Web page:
It was a far from impressive day's work from Ellery Hanley's side and the St Helens coach paid tribute to Salford, who were made to fight all the way by a side battling for survival at the opposite end of the table. Hanley said: "We can't get carried away with that result but I want to commend Salford. After a game in midweek it was a tremendous effort and to be quite fair, if they'd drawn with us or won the game, they would have deserved it.
"They have great offloaders. They are probably the best side at making runs and changing the angles. We didn't shut down their offloads. It meant we had burned up more fuel and we didn't control the football. It began to look at the end like it was us who had played in midweek."
Hanley's opposite number, John Harvey, was delighted with his side despite their second defeat in five days. Harvey felt the character of his team, which held Saints at 10-10 early in the second half, should be strong enough to ensure survival.
"Things are looking up," Hanley said. "We are now holding the ball with a lot more confidence. We have three games left and although they are going to be tough they are not against sides like Wigan and Bradford."
St Helens, meanwhile, have a worry over Chris Joynt. The second row was placed on report for a wild tackle on Steve Blakeley in the second half and was lucky to escape a red card.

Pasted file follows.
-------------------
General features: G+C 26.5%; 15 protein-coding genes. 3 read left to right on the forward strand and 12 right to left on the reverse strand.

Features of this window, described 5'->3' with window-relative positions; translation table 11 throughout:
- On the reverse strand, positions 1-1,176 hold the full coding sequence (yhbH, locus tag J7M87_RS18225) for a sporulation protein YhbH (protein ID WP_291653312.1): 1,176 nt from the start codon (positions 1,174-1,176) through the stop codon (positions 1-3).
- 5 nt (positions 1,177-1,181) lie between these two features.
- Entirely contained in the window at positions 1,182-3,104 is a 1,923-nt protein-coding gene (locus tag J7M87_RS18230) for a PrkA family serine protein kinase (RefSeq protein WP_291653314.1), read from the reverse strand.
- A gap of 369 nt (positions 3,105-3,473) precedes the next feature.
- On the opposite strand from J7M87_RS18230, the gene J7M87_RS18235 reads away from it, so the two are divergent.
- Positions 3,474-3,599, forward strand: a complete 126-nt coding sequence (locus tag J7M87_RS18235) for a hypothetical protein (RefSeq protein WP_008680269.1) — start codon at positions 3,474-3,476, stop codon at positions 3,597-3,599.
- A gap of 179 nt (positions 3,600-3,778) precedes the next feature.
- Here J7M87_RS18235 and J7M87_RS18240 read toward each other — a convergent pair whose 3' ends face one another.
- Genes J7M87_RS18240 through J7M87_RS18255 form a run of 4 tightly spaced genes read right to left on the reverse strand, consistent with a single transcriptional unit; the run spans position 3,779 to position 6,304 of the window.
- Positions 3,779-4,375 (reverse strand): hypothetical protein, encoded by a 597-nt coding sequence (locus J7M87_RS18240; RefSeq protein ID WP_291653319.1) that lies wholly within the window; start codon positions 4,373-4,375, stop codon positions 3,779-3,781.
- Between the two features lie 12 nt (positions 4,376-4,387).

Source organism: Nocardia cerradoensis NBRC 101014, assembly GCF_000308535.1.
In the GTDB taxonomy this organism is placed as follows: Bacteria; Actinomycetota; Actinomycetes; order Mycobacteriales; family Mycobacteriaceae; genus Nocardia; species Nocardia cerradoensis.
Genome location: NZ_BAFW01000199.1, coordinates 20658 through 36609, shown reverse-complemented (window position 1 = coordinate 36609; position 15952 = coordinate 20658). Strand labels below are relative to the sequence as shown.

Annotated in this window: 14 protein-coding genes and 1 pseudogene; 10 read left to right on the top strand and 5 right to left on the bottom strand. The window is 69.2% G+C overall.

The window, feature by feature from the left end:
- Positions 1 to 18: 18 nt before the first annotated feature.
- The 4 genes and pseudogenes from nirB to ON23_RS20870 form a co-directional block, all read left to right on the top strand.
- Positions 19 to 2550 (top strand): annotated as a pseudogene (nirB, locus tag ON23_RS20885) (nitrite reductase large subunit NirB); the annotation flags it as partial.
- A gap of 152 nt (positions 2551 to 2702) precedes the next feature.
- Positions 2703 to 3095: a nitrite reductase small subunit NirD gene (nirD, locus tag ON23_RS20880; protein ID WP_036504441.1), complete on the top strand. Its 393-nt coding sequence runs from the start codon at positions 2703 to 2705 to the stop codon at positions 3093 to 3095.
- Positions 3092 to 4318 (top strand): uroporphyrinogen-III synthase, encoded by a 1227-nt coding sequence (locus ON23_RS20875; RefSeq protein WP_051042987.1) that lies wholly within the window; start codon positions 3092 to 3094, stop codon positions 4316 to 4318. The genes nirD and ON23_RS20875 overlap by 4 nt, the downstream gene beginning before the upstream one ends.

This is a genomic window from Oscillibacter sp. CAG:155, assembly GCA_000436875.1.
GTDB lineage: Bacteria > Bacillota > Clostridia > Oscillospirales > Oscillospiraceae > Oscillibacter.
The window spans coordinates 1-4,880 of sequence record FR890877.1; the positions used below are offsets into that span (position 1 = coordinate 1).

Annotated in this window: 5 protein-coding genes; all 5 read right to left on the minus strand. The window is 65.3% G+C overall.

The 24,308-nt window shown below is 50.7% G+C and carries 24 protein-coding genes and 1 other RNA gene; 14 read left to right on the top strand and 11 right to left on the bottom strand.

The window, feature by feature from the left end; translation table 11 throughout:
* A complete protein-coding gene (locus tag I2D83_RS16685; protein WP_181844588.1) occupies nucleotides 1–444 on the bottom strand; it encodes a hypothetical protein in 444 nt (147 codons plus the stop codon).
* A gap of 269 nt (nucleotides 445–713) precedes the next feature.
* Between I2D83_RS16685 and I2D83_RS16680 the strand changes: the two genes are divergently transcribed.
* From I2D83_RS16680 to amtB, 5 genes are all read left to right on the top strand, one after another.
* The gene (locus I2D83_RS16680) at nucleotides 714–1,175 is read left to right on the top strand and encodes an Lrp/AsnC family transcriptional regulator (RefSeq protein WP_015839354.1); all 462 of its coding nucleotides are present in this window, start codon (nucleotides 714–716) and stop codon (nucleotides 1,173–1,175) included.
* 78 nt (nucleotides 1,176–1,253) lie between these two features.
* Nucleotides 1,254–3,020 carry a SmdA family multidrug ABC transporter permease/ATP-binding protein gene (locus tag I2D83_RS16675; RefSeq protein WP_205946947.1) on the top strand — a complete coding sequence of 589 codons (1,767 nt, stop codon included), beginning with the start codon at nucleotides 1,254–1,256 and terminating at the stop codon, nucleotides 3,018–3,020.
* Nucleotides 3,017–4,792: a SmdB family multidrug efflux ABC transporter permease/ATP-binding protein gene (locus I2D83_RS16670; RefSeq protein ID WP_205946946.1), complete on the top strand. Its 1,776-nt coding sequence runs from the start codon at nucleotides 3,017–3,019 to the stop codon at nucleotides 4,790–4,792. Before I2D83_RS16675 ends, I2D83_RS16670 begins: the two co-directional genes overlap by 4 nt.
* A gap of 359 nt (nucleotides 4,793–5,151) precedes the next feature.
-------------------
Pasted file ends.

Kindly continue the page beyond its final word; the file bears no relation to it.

The signs had looked ominous for Salford when the St Helens scrum half Paul Wellens gave his side the lead after just three minutes.
However, John Harvey's side refused to read the script and gave as good as they got and better for the remaining 77 minutes.
Indeed the Reds were back in the game six minutes later with a Martin Crompton try. Saints' second row Sonny Nickle held up a strong challenge from full-back Stuart Littler on the line but Crompton undid the visitors on the next play when he ran through to touchdown his own chip.
Two Long penalties gave Saints a cushion but a late goal from Blakeley saw the home side go in trailing just 10-8 at half time.
Salford returned after the break in much the same mood and their greater enthusiasm deserved more than the two points they managed. Half backs Crompton and Blakeley combined beautifully as Salford looked like running Saints ragged. Blakeley levelled with his third goal but another chance to cross had already gone begging when South African Mark Johnson knocked on in the shadow of the posts.
The shock of almost falling behind seemed to stir Saints into life with Long inspirational in their recovery. The Great Britain half back almost had Anthony Sullivan in for what would have given him a Super League record of tries in 10 consecutive games.
Sullivan played his part in a move which saw Tommy Martyn throw the ball out wide for Steve Hall to crash over for the crucial try. Long's touchline conversion went over off the upright and Martyn virtually sealed the points with a drop goal. Things then got worse for Salford when Craig Makin was sent off for a bad tackle on Paul Davidson and when Long crossed in the final minute, his conversion was the last kick of the match.
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